New Delhi: The cost of Internet access and leased data lines could fall by around 25% if a proposal by the telecom regulator recommending that access to submarine cables be made cost-based is implemented, say domestic Internet service providers (ISPs).
Together with its recommendations last month that retailers of international bandwidth be allowed to operate under a new licence, the new move, if accepted by the government, is likely to increase the number of players in the wholesale telecom-bandwidth business significantly.
The Telecom Regulatory Authority of India (Trai) will hold public hearings on its draft proposals before finalizing its recommendations, which suggest that independent companies be allowed fair access to ‘cable-landing stations’. Such stations are used to connect submarine telecom cables with data and voice networks in the country.
“This proposal, if implemented, will give us the same access to cheap international bandwidth as the telecom operators with their own cable landing stations and go a long way in making the broadband market competitive,” says Rajesh Chharia, president of the Internet Service Providers’ Association of India. “Around half-a-dozen of our own members will be able to enter the market if Trai’s proposal is accepted.”
The wholesale-bandwith market—accessed by ISPs and the new long-distance operators, British Telecom and AT&T, to connect Indian consumers and companies to the rest of the world—is currently dominated by just three companies: Videsh Sanchar Nigam Ltd (VSNL), Reliance Communications Ltd and Bharti Airtel Ltd, which own cable-landing stations.
State-owned Bharat Sanchar Nigam Ltd (BSNL) is in the process of setting up one such station in Tuticorin, Tamil Nadu.
Bandwidth prices in India have tumbled in the last decade, but still remain higher than those in most other countries, especially for international links.
“The cost of a 2Mbps (megabits per second, a unit of the data-carrying capacity or bandwidth of the link) connection is around $18,000 (Rs7.5 lakh) per year in India. In the US and UK, it is only $3,600 (Rs1.5 lakh),” Chharia says.
One big reason for such prices is the high cost of access to the equipment at these landing stations. According to pricing information on VSNL’s website, confirmed by a spokesman, access rates at its landing station is Rs11 lakh for every 155Mbps of leased bandwidth a year. As a result, a small ISP, which directly leases international bandwidth by paying a few lakhs of rupees to an international operator, may end up shelling out at least an equivalent amount as access charges to the landing station.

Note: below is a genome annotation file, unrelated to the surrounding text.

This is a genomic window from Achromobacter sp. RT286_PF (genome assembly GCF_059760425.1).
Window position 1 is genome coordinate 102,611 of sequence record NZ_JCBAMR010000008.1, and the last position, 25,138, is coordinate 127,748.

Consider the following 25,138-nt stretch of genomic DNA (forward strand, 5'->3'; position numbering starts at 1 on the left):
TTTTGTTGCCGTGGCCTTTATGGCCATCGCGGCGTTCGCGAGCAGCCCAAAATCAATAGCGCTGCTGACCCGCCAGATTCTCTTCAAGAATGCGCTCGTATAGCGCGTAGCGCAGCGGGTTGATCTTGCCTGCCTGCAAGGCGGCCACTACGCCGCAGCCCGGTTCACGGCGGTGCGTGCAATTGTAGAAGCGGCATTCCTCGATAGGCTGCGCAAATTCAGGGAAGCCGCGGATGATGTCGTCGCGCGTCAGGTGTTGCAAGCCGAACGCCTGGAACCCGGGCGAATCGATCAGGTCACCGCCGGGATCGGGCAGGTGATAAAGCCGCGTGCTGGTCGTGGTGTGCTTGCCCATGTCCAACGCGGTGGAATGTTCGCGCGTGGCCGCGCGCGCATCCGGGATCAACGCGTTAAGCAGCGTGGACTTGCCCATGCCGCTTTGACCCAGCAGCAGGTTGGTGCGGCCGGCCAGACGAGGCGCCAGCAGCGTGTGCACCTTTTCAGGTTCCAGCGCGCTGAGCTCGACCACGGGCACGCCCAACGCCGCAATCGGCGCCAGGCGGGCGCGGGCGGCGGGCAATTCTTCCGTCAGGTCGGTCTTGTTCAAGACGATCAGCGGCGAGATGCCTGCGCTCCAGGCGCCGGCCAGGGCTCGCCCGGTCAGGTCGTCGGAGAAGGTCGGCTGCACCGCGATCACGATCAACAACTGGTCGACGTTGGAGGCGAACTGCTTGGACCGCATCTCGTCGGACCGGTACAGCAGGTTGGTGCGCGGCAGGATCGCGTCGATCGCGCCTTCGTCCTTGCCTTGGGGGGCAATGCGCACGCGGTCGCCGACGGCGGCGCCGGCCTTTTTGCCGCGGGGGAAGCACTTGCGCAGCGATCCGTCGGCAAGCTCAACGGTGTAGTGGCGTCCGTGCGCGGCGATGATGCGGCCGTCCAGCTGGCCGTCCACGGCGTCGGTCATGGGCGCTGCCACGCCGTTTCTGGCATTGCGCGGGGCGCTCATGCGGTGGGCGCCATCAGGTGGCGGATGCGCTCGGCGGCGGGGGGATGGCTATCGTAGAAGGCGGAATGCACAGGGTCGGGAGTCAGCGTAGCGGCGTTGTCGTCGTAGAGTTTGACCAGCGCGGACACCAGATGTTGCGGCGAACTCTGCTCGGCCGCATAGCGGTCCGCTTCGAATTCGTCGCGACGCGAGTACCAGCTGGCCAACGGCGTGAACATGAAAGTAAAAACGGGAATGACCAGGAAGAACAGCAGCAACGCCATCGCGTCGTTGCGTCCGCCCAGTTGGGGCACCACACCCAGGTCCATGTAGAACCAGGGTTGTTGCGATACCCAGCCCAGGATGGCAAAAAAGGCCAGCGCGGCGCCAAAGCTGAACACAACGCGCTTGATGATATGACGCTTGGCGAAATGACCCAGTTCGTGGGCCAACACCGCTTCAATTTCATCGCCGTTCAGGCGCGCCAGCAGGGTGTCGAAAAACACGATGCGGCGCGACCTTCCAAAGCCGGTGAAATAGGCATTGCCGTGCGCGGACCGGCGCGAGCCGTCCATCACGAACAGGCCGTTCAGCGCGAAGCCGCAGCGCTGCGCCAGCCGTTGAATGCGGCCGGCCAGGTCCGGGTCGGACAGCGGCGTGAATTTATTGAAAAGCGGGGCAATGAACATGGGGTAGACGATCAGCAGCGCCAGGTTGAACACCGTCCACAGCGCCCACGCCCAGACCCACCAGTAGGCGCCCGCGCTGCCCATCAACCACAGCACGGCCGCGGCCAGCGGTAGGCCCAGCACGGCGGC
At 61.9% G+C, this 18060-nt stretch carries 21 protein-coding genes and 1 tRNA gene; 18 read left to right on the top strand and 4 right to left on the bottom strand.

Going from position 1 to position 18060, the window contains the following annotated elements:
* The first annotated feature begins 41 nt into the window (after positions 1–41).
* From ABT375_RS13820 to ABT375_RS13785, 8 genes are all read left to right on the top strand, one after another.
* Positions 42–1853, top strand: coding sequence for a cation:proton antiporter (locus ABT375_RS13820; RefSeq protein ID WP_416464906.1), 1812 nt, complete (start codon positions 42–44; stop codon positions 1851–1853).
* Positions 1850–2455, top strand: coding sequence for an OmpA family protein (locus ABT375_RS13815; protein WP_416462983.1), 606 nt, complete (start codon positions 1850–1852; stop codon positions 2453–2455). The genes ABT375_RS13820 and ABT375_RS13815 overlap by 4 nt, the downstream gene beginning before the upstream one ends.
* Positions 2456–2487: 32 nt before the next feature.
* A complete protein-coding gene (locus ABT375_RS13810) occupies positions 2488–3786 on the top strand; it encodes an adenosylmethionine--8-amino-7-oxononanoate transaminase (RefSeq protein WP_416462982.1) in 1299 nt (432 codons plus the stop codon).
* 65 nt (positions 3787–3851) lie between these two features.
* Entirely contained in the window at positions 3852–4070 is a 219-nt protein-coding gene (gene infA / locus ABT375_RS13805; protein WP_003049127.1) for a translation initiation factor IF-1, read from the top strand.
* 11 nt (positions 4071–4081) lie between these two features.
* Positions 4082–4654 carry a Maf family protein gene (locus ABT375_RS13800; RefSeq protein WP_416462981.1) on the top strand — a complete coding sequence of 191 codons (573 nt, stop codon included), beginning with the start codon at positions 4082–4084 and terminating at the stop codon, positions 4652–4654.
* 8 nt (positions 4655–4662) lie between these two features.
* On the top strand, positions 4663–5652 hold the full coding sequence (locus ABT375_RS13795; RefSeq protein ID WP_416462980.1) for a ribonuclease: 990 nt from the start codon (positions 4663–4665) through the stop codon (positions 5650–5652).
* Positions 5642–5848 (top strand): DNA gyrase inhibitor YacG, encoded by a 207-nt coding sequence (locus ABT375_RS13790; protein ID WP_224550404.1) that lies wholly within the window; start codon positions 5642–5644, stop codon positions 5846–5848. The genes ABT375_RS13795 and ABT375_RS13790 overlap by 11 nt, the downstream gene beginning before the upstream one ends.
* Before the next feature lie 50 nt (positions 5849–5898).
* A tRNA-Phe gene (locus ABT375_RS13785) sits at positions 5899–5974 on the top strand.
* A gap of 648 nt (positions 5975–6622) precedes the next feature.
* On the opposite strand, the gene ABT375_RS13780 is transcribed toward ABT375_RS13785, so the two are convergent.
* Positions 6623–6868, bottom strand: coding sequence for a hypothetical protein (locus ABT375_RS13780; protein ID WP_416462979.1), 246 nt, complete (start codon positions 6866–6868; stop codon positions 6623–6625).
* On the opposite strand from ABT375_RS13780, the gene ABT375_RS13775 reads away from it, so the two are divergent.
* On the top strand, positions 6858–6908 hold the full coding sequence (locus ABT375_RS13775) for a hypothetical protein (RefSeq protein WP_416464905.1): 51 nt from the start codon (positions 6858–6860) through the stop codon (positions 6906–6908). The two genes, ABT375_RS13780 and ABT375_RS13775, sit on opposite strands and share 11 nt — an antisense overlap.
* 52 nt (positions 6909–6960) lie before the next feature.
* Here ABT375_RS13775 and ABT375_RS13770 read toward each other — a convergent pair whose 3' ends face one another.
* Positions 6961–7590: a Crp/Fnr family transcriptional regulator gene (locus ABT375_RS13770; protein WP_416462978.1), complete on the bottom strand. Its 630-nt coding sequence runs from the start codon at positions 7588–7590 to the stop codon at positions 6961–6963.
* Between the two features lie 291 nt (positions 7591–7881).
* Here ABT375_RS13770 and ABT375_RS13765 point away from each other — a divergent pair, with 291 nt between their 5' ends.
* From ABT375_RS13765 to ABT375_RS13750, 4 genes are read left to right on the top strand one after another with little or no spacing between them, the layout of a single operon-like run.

Spokesmen for Reliance Communications and Bharti Airtel couldn’t immediately provide details of access charges at their landing stations.
Trai said the prices in the retail bandwidth market were high despite customers in India using less than 12% of the 755 gigabits per second (1 gigabit equals 1,000 megabits) on nine international submarine cable that land on Indian shores. “It is observed that problems were faced by new service providers, including ISPs, to have timely access to international submarine cable capacity at a competitive tariff,” the regulator says in its paper inviting suggestions on a cost-based structure for such access charges. Trai could conclude public hearings and submit its recommendations within a few weeks.
Representatives of small-scale consumers of bandwidth such as call centres said the regulator’s call for more competition will cut down prices for smaller establishments. “The present market situation for a small consumer is very monopolistic,” says Sam Chopra, president of the Business Process Industry Association of India. “As far as the small company is concerned, there are only three operators in the entire country from whom it can buy international bandwidth from,” he adds.
Chopra believes the move to standardize the charges for accessing submarine cables, along with the recent entry of overseas players and the proposed introduction of international bandwidth retailers will significantly increase competition and bring down tariffs for small ISPs like cable operators and call centres.
Naresh Ajwani, executive vice-president of Sify Ltd, the largest ISP in India that is not a part of a larger telecom network, points out that the move is essential to achieve the government’s target of increasing broadband connections from around 2.3 million now to nine million by the year-end. “Increasing competition in the bandwidth supply market and giving options to smaller players is the sureshot way to achieve the government’s broadband goals,” he says.